But if you really must avoid evaluating the results in your hand-crafted
ternary function, that is of course, also possible. Go ahead and
write it and share it here, please.

--
Terry Hancock ( hancock at anansispaceworks.com )
Anansi Spaceworks http://www.anansispaceworks.com

Sep 9 '05 #14

P: n/a
Op 2005-09-09, Terry Hancock schreef <ha*****@anansispaceworks.com>:
On Thursday 08 September 2005 04:30 am, Paul Rubin wrote:
Terry Hancock <ha*****@anansispaceworks.com> writes:
> > Not the same at all. It evaluates both the true and false results,
> > which may have side effects.
>
> If you are depending on that kind of nit-picking behavior,
> you have a serious design flaw, a bug waiting to bite you,
> and code which shouldn't have been embedded in an expression
> in the first place.
Are you kidding? Example (imagine a C-like ?: operator in Python):

x = (i < len(a)) ? a[i] : None # make sure i is in range

Where's the design flaw?


It's a syntax error. See?
x = (i < len(a)) ? a[i] : None # make sure i is in range File "<stdin>", line 1
x = (i < len(a)) ? a[i] : None # make sure i is in range
^
SyntaxError: invalid syntax

That's a pretty serious design flaw.

You see, I'm not discussing an imaginary Python interpreter here.


Nobody is, but the general consensus about a ternary operator
has always been that it should have lazy evaluataion.
That is even mentioned in the PEP.
http://www.python.org/peps/pep-0308.html

The BDFL's position is that short-circuit behavior is essential
for an if-then-else construct to be added to the language.

And you did claim that depending on side effects was a serious design
flaw. And as far as I understand what you wrote that was independant
of the language used.

Where's the bug waiting to bite? That's a
completely normal use of a conditional expression. If the conditional
expression works correctly, this does the right thing, as intended.
If both results get evaluated, it throws a subscript out of range
error, not good.


No. It throws a syntax error, as I demonstrated.


Which is a dishonest remark. The way you made the remark, made it
a claim about algorithmic design, independant of the language
chosen or the specific construct chosen to interpret it.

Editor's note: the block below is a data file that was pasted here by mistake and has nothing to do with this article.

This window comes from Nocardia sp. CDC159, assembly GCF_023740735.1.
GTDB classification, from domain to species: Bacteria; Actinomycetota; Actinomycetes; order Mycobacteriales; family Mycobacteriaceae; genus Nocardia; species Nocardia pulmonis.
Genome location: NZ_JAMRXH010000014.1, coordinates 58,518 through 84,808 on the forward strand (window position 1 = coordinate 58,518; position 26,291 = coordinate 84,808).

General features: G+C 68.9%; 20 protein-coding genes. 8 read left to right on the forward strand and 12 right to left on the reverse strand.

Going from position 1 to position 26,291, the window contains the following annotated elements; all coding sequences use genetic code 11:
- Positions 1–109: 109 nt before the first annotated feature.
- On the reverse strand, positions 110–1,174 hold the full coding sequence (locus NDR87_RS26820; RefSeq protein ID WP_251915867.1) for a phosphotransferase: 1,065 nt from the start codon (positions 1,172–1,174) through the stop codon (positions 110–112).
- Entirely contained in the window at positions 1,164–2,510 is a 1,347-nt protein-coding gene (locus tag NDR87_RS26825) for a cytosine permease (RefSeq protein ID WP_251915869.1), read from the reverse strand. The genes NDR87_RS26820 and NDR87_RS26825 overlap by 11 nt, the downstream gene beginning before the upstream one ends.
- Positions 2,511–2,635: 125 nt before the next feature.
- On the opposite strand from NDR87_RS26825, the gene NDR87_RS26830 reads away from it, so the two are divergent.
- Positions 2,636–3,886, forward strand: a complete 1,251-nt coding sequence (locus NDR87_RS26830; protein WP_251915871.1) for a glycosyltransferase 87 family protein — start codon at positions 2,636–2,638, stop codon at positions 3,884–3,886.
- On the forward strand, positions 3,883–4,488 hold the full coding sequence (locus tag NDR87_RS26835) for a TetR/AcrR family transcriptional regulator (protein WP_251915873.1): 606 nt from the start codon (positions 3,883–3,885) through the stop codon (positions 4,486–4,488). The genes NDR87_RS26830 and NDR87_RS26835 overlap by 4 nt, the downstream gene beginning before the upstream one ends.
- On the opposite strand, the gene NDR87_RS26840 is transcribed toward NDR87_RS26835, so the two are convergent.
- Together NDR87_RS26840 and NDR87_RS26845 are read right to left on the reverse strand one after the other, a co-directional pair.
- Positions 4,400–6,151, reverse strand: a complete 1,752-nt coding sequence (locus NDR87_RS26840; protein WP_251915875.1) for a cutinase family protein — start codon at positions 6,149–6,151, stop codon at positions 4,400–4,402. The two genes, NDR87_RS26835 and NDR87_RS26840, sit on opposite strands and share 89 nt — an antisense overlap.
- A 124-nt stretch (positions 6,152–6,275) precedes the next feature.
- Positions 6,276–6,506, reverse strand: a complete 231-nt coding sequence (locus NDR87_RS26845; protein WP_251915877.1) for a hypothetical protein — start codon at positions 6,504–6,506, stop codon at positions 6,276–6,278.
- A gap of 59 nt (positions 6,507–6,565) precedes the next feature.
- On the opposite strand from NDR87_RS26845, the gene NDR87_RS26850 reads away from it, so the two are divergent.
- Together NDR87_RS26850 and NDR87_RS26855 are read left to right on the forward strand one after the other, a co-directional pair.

That Paul chose a construct that is not syntactic python to dispute
your claim, is beside the point.
Every time this topic comes up, the suggestions that get put forth are
far more confusing than just adding conditional expressions and being
done with it.


If it's so easy, then do it, and quit whining. You could easily
have published an alternative "better" ternary function instead
of just complaining that mine "isn't right", by which you mean
only that it doesn't work exactly as it would in C, or in your
imaginary Python interpreter.


There have been alternatives enough that have been published.
It is not a matter of publishing yet an other alternative.
It is just that the BDFL has declare this a no no.
Myself, I just can't see how writing:

if (i < len(a)): x = a[i]
else: x = None

is gonna kill you. It's also not by any means a solution so obvious
that I would not want to see the special case on it's own line.
And how do I do this in a list comprehension?

Myself I couldn't see how writing:

def fun(...):
...

fun = deco(fun)

Would kill anyone, but decorator syntax appeared anyway.
After all, in most cases where I would use a limiter like this, I'd
want the special case to be handled by something other than None. Or
I'd want to raise an exception, even. Which, come to think of it,
I wouldn't even have to code, would I? The thing is, if you return
None like this, you won't be able to treat it the same as the normal
output, so you're still going to have to check the result. Which just
means you've moved the complexity upwards (almost always a bad move
which replicates effort -- another design flaw).
Examples given here, are done so to make a point. The example itself
may never been used in actual code, but code that is similar enough
in behaviour, may. Try to look at the argument one is trying to make
instead of looking at insignificant details.
If you want to go and argue with Guido over this, go ahead. I'm all
for a ternary operator.

But IIRC, that parrot is dead. It's an ex-parrot.


Yes probably, but the fact that it is a dead parrot, doesn't make
the idea bad. I sometimes get the impression that just because
Guido declared a subject dead, some people feel obligated to
argue how bad it would have been anyway.

--
Antoon Pardon
Sep 12 '05 #15